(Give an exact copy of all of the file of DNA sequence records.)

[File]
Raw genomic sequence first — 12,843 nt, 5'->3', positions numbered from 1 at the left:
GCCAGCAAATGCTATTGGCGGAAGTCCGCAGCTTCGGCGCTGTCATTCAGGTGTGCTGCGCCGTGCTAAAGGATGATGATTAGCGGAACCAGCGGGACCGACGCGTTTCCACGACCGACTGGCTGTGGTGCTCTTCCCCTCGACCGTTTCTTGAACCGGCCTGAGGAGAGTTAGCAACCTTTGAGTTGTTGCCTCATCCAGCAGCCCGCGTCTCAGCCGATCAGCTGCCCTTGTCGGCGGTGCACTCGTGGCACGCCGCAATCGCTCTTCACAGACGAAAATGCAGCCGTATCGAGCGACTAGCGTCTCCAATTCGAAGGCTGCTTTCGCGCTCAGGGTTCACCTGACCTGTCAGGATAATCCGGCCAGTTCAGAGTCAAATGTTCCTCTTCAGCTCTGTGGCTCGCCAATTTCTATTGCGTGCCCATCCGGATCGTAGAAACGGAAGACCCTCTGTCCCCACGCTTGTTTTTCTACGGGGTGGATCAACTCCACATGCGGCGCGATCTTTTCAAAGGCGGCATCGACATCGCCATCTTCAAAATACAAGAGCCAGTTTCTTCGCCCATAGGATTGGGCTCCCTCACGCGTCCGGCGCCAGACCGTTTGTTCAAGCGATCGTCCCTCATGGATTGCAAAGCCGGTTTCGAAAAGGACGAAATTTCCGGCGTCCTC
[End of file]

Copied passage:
Raw genomic sequence first — 12,843 nt, 5'->3', positions numbered from 1 at the left:
GCCAGCAAATGCTATTGGCGGAAGTCCGCAGCTTCGGCGCTGTCATTCAGGTGTGCTGCGCCGTGCTAAAGGATGATGATTAGCGGAACCAGCGGGACCGACGCGTTTCCACGACCGACTGGCTGTGGTGCTCTTCCCCTCGACCGTTTCTTGAACCGGCCTGAGGAGAGTTAGCAACCTTTGAGTTGTTGCCTCATCCAGCAGCCCGCGTCTCAGCCGATCAGCTGCCCTTGTCGGCGGTGCACTCGTGGCACGCCGCAATCGCTCTTCACAGACGAAAATGCAGCCGTATCGAGCGACTAGCGTCTCCAATTCGAAGGCTGCTTTCGCGCTCAGGGTTCACCTGACCTGTCAGGATAATCCGGCCAGTTCAGAGTCAAATGTTCCTCTTCAGCTCTGTGGCTCGCCAATTTCTATTGCGTGCCCATCCGGATCGTAGAAACGGAAGACCCTCTGTCCCCACGCTTGTTTTTCTACGGGGTGGATCAACTCCACATGCGGCGCGATCTTTTCAAAGGCGGCATCGACATCGCCATCTTCAAAATACAAGAGCCAGTTTCTTCGCCCATAGGATTGGGCTCCCTCACGCGTCCGGCGCCAGACCGTTTGTTCAAGCGATCGTCCCTCATGGATTGCAAAGCCGGTTTCGAAAAGGACGAAATTTCCGGCGTCCTC